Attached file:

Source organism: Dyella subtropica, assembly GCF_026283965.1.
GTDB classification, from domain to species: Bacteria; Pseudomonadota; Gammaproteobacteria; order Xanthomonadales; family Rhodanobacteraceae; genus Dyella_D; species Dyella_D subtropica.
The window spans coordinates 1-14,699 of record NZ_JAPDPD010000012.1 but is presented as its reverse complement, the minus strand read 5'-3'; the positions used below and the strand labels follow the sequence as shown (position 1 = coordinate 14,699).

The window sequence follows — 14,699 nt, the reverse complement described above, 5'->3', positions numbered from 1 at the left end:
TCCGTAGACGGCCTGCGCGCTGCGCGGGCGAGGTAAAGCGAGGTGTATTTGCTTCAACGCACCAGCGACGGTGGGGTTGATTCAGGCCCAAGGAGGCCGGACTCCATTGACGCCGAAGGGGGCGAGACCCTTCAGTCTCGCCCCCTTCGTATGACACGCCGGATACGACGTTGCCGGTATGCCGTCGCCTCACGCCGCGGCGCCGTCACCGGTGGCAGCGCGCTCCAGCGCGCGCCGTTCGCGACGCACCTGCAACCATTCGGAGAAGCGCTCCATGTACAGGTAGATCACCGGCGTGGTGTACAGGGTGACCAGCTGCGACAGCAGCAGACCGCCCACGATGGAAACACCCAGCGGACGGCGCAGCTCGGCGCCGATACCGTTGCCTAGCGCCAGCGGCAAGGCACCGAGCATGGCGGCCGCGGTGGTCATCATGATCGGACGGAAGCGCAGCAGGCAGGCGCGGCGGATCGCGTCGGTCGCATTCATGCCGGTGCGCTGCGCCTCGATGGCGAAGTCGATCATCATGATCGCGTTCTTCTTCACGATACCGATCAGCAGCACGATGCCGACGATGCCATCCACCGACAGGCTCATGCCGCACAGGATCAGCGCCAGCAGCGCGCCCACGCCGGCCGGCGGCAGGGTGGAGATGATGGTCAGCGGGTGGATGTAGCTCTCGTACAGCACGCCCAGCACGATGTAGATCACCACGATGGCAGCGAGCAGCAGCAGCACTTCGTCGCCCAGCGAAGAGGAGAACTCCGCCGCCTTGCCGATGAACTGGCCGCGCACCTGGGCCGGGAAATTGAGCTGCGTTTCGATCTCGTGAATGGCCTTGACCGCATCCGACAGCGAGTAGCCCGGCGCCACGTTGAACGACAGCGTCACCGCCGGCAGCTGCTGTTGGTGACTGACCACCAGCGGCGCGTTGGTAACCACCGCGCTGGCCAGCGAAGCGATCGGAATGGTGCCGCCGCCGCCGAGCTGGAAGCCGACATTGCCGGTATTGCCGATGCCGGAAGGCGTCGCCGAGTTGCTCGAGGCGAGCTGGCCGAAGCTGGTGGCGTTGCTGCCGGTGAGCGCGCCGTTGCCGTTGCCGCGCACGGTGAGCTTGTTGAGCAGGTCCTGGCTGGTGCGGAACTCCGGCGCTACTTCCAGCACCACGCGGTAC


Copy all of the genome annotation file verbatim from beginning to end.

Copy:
Source organism: Dyella subtropica, assembly GCF_026283965.1.
GTDB classification, from domain to species: Bacteria; Pseudomonadota; Gammaproteobacteria; order Xanthomonadales; family Rhodanobacteraceae; genus Dyella_D; species Dyella_D subtropica.
The window spans coordinates 1-14,699 of record NZ_JAPDPD010000012.1 but is presented as its reverse complement, the minus strand read 5'-3'; the positions used below and the strand labels follow the sequence as shown (position 1 = coordinate 14,699).

The window sequence follows — 14,699 nt, the reverse complement described above, 5'->3', positions numbered from 1 at the left end:
TCCGTAGACGGCCTGCGCGCTGCGCGGGCGAGGTAAAGCGAGGTGTATTTGCTTCAACGCACCAGCGACGGTGGGGTTGATTCAGGCCCAAGGAGGCCGGACTCCATTGACGCCGAAGGGGGCGAGACCCTTCAGTCTCGCCCCCTTCGTATGACACGCCGGATACGACGTTGCCGGTATGCCGTCGCCTCACGCCGCGGCGCCGTCACCGGTGGCAGCGCGCTCCAGCGCGCGCCGTTCGCGACGCACCTGCAACCATTCGGAGAAGCGCTCCATGTACAGGTAGATCACCGGCGTGGTGTACAGGGTGACCAGCTGCGACAGCAGCAGACCGCCCACGATGGAAACACCCAGCGGACGGCGCAGCTCGGCGCCGATACCGTTGCCTAGCGCCAGCGGCAAGGCACCGAGCATGGCGGCCGCGGTGGTCATCATGATCGGACGGAAGCGCAGCAGGCAGGCGCGGCGGATCGCGTCGGTCGCATTCATGCCGGTGCGCTGCGCCTCGATGGCGAAGTCGATCATCATGATCGCGTTCTTCTTCACGATACCGATCAGCAGCACGATGCCGACGATGCCATCCACCGACAGGCTCATGCCGCACAGGATCAGCGCCAGCAGCGCGCCCACGCCGGCCGGCGGCAGGGTGGAGATGATGGTCAGCGGGTGGATGTAGCTCTCGTACAGCACGCCCAGCACGATGTAGATCACCACGATGGCAGCGAGCAGCAGCAGCACTTCGTCGCCCAGCGAAGAGGAGAACTCCGCCGCCTTGCCGATGAACTGGCCGCGCACCTGGGCCGGGAAATTGAGCTGCGTTTCGATCTCGTGAATGGCCTTGACCGCATCCGACAGCGAGTAGCCCGGCGCCACGTTGAACGACAGCGTCACCGCCGGCAGCTGCTGTTGGTGACTGACCACCAGCGGCGCGTTGGTAACCACCGCGCTGGCCAGCGAAGCGATCGGAATGGTGCCGCCGCCGCCGAGCTGGAAGCCGACATTGCCGGTATTGCCGATGCCGGAAGGCGTCGCCGAGTTGCTCGAGGCGAGCTGGCCGAAGCTGGTGGCGTTGCTGCCGGTGAGCGCGCCGTTGCCGTTGCCGCGCACGGTGAGCTTGTTGAGCAGGTCCTGGCTGGTGCGGAACTCCGGCGCTACTTCCAGCACCACGCGGTAC